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Science Magazine Article on Reopening Full of Equivocations… But One Irrefutable Conclusion CAN be Drawn

July 19, 2020
My cousin who works for NASA shared an article from Science magazine that described how several countries reopen their schools. In her email that accompanied the link to the article, she expressed her hope that school boards and teachers were getting the kind of information included in the article. Here is a lightly edited version of the email I wrote back:
I know that local school boards and teachers are getting this sort of information— and a lot more. New Hampshire just released its 56 page “Back to School Guidance“— which included 10 pages of links to resources and to other State’s reopening plans. But because the “science” on this issue is often equivocal it doesn’t really help. If you go through the Science article it seems that every “conclusion” is hedged with a phrase like “…it’s hard to know”, “…it’s hard to be sure”, “…data suggest”, “No one knows”, “the picture is still blurry”, “it’s still a bit speculative”, “Data about the outcomes are scarce”.
There were some statements, though, that were unequivocal (with my emphasis added):
“Outbreaks in schools are inevitable,” says Otto Helve, a pediatric infectious disease specialist at the Finnish Institute for Health and Welfare. “But there is good news.” So far, with some changes to schools’ daily routines, he says, the benefits of attending school seem to outweigh the risks—at least where community infection rates are low and officials are standing by to identify and isolate cases and close contacts.
 Several teachers have died of COVID-19 complications in Sweden, where schools did not modify class sizes or make other substantive adjustments.
And last but not least… 
Many low-income countries lack the resources to shrink class sizes or provide everyone with masks and so are hesitant to reopen in the midst of a pandemic.
The conditions needed to reopen successfully, based on these assertions are:
  • School routines need to change 
  • The community infection rates need to be low and officials should be able to respond if there is a case 
  • Communities that do not have the resources to shrink class size or provide masks are hesitant to reopen.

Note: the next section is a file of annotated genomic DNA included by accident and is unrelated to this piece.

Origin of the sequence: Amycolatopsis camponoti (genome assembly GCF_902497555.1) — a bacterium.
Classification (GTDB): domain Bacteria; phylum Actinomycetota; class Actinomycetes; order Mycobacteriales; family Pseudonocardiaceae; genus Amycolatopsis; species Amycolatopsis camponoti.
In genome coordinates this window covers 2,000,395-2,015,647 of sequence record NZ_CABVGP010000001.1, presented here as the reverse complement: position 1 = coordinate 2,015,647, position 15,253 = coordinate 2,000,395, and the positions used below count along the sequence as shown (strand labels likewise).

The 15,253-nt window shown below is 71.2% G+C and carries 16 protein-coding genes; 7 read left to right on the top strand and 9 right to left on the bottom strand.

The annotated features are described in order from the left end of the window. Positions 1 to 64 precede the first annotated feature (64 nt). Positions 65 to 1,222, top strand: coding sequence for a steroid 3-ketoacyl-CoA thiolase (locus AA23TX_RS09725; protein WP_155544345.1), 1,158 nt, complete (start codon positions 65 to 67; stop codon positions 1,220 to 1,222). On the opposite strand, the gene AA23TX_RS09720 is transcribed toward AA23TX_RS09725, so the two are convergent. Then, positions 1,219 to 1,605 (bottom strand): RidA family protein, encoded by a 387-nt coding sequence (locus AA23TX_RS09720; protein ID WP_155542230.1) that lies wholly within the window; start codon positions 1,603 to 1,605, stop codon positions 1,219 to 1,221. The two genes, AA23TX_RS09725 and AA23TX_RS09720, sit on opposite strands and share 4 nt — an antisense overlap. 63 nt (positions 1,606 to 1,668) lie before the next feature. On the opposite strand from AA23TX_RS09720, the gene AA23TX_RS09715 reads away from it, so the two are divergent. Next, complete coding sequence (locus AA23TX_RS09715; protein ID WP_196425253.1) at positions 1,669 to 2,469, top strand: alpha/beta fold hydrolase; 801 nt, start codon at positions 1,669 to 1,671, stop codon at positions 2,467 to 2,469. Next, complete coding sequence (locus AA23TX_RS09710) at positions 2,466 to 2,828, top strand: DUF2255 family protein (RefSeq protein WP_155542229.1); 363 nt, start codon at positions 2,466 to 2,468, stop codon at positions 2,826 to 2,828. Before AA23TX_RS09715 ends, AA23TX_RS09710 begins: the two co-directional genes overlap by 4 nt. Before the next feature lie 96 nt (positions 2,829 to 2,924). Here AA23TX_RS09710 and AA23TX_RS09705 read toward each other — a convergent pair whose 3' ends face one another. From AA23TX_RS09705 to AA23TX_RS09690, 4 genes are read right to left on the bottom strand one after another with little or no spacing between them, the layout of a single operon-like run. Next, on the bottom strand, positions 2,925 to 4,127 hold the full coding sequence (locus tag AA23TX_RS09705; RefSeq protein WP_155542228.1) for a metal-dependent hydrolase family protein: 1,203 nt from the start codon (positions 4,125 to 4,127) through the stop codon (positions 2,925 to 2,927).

One would think that in a high income country like ours funding would be provided to schools so that they could modify their local routines and offer the “officials” to “stand by to identify and isolate cases and close contacts“…. but we seem to live in a country where the President sees the pandemic as a problem for States to address and, according to his latest thinking, a country that doesn’t even need to systematically collect data to help the states. 

It is no accident that New Hampshire issued “Guidelines”, because our state believes that any mandate requires funding. Guidelines, though are a local determination. The State guidelines call for a nurse in every school but whether a nurse is available daily or “on call” is a local determination… and that determination is ALWAYS based on whether the community can afford it or not.

The Science article doesn’t provide information on how the countries who reopened funded their changes in daily routines… but my hunch is that their national government provided the money… they didn’t rely on a hodge-podge of local and state revenues. My three big issues with our national pandemic response are:
  • We needed a robust FEDERAL science-based response 
  • We needed FEDERAL funds provided to mitigate losses in state revenues due to the economic downturn
  • We needed a message of unity and compassion from leaders at all levels
We didn’t get any of the above so far and, from what I’ve read, it doesn’t look like the next round of stimulus dollars are going to help. The last round of stimulus check, though, DID provide a way for banks to collect $18,000,000,000 in fees. 
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